About Normal Blood Pressure Ranges

Updated April 17, 2017

Since a significant percentage of Americans suffer from high blood pressure but are unaware of the fact, it is important to recognise what is considered a normal range of blood pressure. Unfortunately, an individual's blood pressure can vary widely even without having hypertension. Blood pressure is usually highest in the morning after rising, and lowest during the night. However, activity can send normal blood pressure up. The state of the kidneys, which are part of the blood pressure control system, can cause individual variations. Even changes in body position alter the blood pressure. All these variations are normal.


The latest medical thinking assumes that a blood pressure of 120 over 80 is the midpoint of the "normal" range. High normal is a systolic reading between 130 and 139 with diastolic readings from 85 to 89. Low normal is defined as systolic readings from 99 to 90 and diastolic measuring 64 to 60. These low normal readings are usually considered fully normal only for athletes or children. The high normal readings, which were called that for many years, are now defined by some doctors and agencies as "pre-hypertension."


What is defined as a normal range of blood pressure has changed over the years. It is known that children and infants usually have much lower readings than adults. In industrialised countries, blood pressure increases with age. Systolic (the higher number) pressure usually increases at least until 80, while diastolic (the lower number) tends to increase until 55 to 60, when it levels off and at times decreases.


Patients concerned about their blood pressure may be advised by their doctor to get a home blood pressure monitor and check their readings at specified times over the course of several weeks. Single isolated readings in a doctor's office are not necessarily the best way to decide whether the individual's blood pressure is normal.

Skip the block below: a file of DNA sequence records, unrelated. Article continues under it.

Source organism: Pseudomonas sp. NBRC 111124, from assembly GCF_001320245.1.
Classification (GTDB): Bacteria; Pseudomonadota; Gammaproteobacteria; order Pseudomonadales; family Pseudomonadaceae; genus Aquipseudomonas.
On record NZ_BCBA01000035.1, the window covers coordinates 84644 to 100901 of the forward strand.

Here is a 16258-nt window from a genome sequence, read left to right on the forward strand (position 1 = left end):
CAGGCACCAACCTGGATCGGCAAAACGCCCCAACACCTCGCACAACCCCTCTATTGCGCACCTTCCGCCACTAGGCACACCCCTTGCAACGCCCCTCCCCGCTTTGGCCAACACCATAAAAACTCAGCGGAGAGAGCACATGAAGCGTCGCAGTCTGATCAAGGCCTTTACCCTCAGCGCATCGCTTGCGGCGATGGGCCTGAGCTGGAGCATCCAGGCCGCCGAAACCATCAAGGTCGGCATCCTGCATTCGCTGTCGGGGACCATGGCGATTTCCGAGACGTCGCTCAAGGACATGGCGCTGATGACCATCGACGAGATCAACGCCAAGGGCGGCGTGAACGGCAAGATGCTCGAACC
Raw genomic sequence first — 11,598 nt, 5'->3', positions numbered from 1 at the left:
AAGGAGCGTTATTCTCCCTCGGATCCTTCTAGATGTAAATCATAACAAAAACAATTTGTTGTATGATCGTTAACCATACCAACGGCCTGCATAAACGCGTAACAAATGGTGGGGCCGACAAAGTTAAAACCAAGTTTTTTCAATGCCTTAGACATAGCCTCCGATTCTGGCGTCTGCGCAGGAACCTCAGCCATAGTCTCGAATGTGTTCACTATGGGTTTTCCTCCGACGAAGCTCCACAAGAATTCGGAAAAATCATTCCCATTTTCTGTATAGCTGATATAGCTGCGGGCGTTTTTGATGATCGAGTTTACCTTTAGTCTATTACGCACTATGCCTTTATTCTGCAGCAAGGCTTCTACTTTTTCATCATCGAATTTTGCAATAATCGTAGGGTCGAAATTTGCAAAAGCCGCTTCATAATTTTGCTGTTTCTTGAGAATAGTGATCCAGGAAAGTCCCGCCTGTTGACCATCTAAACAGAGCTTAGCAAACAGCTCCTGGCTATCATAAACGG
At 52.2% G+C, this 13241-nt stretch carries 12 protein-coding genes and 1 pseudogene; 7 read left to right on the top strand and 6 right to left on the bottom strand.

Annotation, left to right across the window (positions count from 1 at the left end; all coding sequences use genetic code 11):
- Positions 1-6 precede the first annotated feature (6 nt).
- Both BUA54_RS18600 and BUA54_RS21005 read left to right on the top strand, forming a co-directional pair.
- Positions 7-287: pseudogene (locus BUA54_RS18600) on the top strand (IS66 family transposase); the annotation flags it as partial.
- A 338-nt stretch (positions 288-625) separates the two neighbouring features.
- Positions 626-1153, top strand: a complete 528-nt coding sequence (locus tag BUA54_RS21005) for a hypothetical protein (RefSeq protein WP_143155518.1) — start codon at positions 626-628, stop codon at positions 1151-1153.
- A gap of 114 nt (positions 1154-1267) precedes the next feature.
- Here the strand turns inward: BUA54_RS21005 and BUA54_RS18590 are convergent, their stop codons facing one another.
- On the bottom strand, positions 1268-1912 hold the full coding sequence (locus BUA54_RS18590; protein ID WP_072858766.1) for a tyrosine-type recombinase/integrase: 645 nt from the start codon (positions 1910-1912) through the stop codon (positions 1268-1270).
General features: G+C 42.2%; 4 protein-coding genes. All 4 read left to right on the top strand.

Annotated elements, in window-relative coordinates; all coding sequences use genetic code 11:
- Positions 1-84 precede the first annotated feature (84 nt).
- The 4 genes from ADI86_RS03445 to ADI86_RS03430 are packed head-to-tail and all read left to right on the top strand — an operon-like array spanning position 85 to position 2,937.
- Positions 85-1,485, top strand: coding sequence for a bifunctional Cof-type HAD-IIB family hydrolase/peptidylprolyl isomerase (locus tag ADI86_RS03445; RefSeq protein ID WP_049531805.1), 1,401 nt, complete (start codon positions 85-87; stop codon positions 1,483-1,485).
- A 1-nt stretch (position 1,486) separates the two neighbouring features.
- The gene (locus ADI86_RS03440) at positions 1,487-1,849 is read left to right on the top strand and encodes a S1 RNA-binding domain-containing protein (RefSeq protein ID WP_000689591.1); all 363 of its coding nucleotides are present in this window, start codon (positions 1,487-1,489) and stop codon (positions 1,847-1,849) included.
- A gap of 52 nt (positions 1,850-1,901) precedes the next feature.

Elevated readings in special settings do not always take one out of the normal category. For example, in a doctor's office a high reading can be due to a phenomenon called "White Coat Hypertension." The patient is simply reacting to a stressful situation. Another name for this is labile blood pressure, where the pressure varies more than usual with the situation.


Some authorities feel that labile blood pressure could mean the pressure is elevated in other, more normal conditions, or that labile blood pressure may later develop into true hypertension.

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About the Author

Robert Karr has been a writer, indexer, reference librarian, computer programmer and Web designer. He has a Master’s Degree in Library Science. Karr has 30 years experience in reference and research and has been writing professionally for 25 years, focusing on the library, medical and computer areas.